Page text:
Microsoft from day one has insisted that its Xbox One is more than just a traditional gaming console. To the Redmond-based technology giant, it's a full-on entertainment hub and has been marketed accordingly.
The Xbox One launched with an HDMI pass-through that lets users connect their cable or satellite set-top box to the system to utilize its digital programming guide but that's only the beginning.
Roughly a year ago, Microsoft partnered with Hauppauge to launch the Hauppauge Digital TV Tuner for Xbox One, a USB dongle that can be used in conjunction with an antenna to watch live over-the-air (OTA) broadcasts on the console absolutely free.
One of the shortcomings with the OTA approach on the Xbox One, however, is the fact that you still can't record and save live broadcasts. Microsoft acknowledged the issue last August, confirming that the long-rumored Xbox One DVR was indeed in development and that it would be released sometime in 2016.
According to Paul Thurrott, Microsoft is now testing its Xbox One TV DVR functionally internally.
Sources familiar with the matter tell Thurrott that an update for the console, referred to internally as Xbox One Threshold Beta 1603 System Update or th2xboxrel_1603.160308-1900, allows it to record OTA broadcasts. The looming feature is even said to work while playing a game, watching live TV or even when the machine is asleep.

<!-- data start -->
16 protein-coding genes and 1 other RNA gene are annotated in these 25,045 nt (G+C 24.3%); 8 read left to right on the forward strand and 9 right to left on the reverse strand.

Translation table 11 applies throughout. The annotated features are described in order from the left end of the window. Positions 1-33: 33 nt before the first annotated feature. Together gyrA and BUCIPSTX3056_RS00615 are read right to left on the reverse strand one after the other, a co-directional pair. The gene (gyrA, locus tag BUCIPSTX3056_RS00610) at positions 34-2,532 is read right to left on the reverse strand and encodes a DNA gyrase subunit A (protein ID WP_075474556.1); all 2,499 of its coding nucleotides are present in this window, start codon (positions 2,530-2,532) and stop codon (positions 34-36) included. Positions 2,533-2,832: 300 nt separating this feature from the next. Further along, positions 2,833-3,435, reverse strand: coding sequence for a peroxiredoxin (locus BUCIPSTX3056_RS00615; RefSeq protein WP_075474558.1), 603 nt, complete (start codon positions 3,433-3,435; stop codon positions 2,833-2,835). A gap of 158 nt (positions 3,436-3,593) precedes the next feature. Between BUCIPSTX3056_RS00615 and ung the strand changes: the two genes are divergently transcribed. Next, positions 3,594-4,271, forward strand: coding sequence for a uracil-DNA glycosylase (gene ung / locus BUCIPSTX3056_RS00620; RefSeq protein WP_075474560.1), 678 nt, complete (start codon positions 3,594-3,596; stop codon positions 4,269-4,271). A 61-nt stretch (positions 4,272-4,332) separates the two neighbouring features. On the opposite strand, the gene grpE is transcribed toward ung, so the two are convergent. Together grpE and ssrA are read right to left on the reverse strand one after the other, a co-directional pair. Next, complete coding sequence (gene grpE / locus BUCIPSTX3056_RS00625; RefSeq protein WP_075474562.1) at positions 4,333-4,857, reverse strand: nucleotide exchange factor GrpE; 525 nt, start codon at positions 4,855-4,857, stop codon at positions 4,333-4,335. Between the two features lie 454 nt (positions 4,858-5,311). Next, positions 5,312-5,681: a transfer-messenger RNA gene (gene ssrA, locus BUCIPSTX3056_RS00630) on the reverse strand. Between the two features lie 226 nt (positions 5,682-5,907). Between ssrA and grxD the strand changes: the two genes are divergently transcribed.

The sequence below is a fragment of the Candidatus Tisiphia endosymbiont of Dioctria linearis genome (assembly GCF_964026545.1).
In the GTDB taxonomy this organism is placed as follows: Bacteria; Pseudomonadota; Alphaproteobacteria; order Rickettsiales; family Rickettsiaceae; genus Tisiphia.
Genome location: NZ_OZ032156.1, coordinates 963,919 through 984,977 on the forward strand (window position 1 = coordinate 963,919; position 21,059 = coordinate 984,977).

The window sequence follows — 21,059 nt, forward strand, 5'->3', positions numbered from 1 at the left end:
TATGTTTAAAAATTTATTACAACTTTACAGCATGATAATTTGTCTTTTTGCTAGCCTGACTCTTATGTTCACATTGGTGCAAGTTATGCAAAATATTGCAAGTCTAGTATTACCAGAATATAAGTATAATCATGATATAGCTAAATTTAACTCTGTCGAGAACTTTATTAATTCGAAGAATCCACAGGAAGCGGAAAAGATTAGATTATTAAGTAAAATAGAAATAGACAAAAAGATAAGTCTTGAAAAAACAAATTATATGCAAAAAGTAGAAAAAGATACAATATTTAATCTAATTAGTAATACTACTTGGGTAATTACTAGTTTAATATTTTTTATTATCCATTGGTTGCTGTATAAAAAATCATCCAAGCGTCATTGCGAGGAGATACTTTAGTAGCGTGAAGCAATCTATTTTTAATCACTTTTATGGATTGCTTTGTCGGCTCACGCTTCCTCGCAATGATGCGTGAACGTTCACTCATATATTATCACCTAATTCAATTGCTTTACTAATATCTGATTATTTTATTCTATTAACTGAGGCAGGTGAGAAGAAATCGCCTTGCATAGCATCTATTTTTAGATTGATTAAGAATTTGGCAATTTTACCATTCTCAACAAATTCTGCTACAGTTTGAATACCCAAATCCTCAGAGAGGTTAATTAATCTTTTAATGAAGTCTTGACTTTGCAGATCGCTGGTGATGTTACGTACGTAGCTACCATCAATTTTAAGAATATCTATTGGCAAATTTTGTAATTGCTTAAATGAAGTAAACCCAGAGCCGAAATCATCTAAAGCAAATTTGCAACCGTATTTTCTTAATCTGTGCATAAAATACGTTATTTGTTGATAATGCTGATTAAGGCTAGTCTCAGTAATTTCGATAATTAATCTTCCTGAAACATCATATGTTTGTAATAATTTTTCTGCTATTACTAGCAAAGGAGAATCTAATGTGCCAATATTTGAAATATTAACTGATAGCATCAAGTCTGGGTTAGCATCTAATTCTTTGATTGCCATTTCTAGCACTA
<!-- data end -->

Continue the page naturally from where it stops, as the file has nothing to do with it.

Being able to record live OTA broadcasts may not sound like a huge deal (especially to cable or satellite subscribers) but for cord-cutters and cord-nevers (those that have never subscribed to paid television), it's an incredibly attractive proposition that can supplement existing over-the-top (OTT) content from services like Hulu, Netflix, Sling TV and more.
There are a handful of OTA DVRs already on the market but some are rather expensive up front while others, like the TiVo Roamio and TiVo Bolt, require a monthly service fee. If you already own an Xbox One, the only additional hardware you'll need to watch and record live OTA TV is the aforementioned Hauppauge TV tuner (around $60) and a quality antenna.
Some initially criticized Microsoft's decision to focus so heavily on the entertainment aspects of the console, fearing that gaming would become an afterthought. In hindsight, however, I think most would agree that Microsoft made the right move. It would have been convenient had the console shipped with a couple of integrated OTA tuners but considering a large segment of the population probably wouldn't have used it, it made sense to omit it for the simple sake of keeping costs down.
Outside of paid TV, fragmentation is a very real issue that cord-cutters and cord-nevers continue to deal with. Adding an OTA TV DVR to an existing media hub like the Xbox One makes it that much more well-rounded.
No word yet on when exactly Microsoft plans to push out the DVR-enabling update.